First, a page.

OBJECTIVE: To determine features that distinguish febrile young infants with SARS-CoV-2 infection.
STUDY DESIGN: Retrospective single-center study included febrile infantsChildren's Medical Center of Northwell Health, New Hyde Park, New York during March 1-April 30 of 2018, 2019, and 2020. Sociodemographic and clinical features were compared between those seen during the 2020 COVID-19 pandemic and previous years, as well as between SARS-CoV-2 infected infants and SARS-CoV-2 uninfected infants (SARS-CoV-2 negative or evaluated during 2018 and 2019).
RESULTS: In all, 124 febrile infantsidentified; 38 during the 2-month study period in 2018, 33 in 2019, and 53 in 2020. During 2020, fewer febrile infants had a serious bacterial infection (SBI) or a positive respiratory viral panel (RVP) than in prior years (6% versus 21%, P = .02; 15% versus 53%, p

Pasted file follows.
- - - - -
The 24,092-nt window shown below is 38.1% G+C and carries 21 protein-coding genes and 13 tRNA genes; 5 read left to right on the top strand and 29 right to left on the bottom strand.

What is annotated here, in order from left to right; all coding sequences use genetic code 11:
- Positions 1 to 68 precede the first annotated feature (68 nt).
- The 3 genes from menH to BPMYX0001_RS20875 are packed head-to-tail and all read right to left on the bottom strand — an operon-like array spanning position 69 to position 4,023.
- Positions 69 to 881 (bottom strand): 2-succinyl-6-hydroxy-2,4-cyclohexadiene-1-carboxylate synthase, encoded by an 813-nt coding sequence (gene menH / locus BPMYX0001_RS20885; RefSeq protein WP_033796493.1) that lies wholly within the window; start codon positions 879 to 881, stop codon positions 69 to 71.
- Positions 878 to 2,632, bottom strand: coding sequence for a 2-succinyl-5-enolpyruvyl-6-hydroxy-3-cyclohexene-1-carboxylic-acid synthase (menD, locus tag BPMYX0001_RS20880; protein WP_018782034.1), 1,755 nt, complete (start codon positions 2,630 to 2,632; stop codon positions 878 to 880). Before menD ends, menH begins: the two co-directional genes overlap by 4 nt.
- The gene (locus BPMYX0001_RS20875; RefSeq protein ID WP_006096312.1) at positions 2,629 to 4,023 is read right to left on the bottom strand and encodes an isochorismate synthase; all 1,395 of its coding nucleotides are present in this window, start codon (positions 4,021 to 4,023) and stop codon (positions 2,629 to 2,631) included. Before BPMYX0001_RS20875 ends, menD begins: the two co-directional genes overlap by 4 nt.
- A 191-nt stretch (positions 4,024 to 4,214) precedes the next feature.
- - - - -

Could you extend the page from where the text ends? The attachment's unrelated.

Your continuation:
CONCLUSIONS: During the peak of the pandemic, SARS-CoV-2 was the predominant pathogen among febrile infants. Socioeconomic, historical, and laboratory features differed significantly between SARS-CoV-2 infected and uninfected infants. None of the 20 infants with SARS-CoV-2 infection had an identified co-viral or serious bacterial infection.
Faculty; Northwell Resident
School of Medicine; Northwell Health